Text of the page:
Sarah | Broma Bakery

Thank you so much, Anna! Yes, I use the 6D for all my photography, with the 24-70mm lens (it’s incredible). I think the Mark III is a fantastic camera, but the 6D is less expensive and the quality, in my opinion, is on par. The differences between the two cameras are very technical things that you absolutely will not notice as a day to day photographer unless you’re making 10 foot prints in a gallery. So, I strongly suggest the 6D! Thank you so much for the kind words– please do be in touch if you have more questions!! <3

Cassie @ Crumb Kitchen

Hi Sarah,

Can you confirm that your Proline tripod can flip to take photos of the ground? Definitely a plus for food photographers, especially when you’re like me having to awkwardly climb a ladder to take a top-down photo.


Sarah | Broma Bakery

Hi Cassie! Yes, it can, though it’s a bit of a struggle. Would not completely recommend it for upside down photos.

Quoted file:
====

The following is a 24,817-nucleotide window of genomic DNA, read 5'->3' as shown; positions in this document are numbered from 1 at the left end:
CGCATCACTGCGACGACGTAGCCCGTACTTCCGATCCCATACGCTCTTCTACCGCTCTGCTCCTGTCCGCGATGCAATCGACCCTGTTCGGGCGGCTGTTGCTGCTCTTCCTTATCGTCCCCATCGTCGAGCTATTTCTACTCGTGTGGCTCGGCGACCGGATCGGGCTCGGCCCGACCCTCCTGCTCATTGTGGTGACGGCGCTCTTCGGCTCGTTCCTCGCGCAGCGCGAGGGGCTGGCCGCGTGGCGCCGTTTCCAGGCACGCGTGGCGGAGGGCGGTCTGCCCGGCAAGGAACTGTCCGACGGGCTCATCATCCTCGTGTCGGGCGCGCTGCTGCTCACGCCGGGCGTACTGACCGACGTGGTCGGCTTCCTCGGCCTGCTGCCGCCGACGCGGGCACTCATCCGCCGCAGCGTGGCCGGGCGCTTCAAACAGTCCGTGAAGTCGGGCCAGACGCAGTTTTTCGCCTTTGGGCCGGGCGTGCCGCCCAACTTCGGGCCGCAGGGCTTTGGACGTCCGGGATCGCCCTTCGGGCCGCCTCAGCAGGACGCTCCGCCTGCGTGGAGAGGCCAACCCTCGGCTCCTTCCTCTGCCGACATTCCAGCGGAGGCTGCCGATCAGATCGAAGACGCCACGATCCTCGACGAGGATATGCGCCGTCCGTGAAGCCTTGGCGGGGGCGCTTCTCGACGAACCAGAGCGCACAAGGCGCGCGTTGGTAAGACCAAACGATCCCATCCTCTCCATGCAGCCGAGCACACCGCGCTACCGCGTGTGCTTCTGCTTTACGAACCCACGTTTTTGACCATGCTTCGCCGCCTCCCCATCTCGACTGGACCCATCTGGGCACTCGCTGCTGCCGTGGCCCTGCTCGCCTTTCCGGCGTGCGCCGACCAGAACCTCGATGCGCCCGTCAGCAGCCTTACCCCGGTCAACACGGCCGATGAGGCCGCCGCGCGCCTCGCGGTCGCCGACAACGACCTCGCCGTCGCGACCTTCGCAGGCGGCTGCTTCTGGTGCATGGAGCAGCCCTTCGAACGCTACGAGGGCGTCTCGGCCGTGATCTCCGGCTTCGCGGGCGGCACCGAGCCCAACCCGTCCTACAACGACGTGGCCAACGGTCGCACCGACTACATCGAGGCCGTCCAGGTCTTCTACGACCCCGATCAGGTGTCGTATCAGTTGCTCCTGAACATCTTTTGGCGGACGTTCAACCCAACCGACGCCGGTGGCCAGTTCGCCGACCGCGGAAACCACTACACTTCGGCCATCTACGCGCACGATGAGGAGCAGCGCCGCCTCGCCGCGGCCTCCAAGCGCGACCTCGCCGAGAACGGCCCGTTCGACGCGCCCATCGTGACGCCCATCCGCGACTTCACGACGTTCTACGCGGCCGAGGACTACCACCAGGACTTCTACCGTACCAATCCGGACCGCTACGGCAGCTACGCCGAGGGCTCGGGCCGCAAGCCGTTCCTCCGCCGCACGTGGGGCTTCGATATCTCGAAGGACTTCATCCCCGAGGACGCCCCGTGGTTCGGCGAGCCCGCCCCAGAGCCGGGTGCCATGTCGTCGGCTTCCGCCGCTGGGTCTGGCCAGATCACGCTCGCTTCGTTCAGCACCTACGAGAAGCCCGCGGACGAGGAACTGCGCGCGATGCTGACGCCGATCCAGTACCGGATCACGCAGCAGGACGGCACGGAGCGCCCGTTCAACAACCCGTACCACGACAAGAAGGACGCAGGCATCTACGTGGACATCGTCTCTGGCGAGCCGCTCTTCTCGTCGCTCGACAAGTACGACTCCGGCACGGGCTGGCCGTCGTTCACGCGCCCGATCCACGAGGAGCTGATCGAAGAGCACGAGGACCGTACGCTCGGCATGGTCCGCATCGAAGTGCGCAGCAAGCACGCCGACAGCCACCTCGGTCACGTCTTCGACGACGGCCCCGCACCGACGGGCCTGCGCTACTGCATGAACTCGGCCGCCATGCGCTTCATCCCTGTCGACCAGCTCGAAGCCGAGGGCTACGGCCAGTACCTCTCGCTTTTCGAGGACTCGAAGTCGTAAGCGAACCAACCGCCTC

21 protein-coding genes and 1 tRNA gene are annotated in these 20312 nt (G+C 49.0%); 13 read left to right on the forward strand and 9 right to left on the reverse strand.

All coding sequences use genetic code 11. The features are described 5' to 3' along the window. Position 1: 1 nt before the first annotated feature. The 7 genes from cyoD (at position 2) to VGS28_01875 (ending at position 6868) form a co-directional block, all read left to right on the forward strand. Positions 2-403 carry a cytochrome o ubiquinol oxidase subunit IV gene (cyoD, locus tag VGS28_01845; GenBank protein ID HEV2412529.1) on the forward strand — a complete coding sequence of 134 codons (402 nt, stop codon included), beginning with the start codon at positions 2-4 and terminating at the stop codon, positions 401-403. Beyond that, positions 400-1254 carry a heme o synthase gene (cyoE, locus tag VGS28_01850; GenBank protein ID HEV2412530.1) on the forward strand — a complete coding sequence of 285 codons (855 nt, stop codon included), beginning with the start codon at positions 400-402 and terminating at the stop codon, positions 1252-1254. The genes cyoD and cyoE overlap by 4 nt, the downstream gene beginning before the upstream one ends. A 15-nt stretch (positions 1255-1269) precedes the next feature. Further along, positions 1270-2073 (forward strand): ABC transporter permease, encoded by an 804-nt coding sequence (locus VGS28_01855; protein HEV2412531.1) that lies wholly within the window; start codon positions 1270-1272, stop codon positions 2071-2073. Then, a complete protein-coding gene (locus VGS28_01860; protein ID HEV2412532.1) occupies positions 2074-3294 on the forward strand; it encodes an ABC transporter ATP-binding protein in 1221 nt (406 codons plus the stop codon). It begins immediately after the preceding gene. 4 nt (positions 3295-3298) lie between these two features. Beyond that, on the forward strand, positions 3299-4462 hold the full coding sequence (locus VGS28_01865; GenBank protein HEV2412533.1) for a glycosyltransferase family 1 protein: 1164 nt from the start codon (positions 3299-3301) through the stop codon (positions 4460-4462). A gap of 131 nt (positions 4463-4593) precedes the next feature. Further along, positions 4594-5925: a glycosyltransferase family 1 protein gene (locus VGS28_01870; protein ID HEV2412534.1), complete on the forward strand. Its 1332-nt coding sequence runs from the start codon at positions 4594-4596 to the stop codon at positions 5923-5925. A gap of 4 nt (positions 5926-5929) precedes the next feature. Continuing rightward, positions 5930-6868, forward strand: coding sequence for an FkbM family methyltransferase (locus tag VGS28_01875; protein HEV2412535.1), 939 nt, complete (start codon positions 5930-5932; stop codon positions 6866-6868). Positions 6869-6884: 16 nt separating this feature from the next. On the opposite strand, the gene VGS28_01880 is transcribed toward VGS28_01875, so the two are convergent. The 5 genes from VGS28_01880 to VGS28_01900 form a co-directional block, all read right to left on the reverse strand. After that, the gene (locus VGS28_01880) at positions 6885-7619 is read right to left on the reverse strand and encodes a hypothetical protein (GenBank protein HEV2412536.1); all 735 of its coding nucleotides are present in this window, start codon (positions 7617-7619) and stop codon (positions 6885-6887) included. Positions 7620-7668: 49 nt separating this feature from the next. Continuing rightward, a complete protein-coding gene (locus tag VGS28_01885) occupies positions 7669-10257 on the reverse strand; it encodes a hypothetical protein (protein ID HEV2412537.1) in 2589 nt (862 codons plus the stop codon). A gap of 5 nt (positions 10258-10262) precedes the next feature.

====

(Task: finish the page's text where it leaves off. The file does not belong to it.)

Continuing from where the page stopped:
What do you mean β€œflip?” Do you mean taking the photo vertical?


Love the post! It was so easy to understand the difference between camaras and lenses. I will continue reading… see you on the next post.

Niara Ahmed

Any recommendations on ricoh?


Do you feel like the canon 24-70mm lens is worth the investment? Do you use it daily? If you could only have one lens would it be that one? I am working on perfecting my food photography, but I just feel like I need a lens that is better quality than the one that comes with my camera.
Thanks so much!!

Sofi | Broma Bakery

Definitely! I use it literally every time we shoot! If I had to get just one it would definitely be the 24-70mm. Absolutely worth the investment!!


Thanx 4 the tips and emails btw!!!!!! They r so helpful!!!!! πŸ™‚

Hubert Williams

Before I read your message today I bought my firSt DSLR camera. Nikon D3500. Now all I have to do is learn how to use it.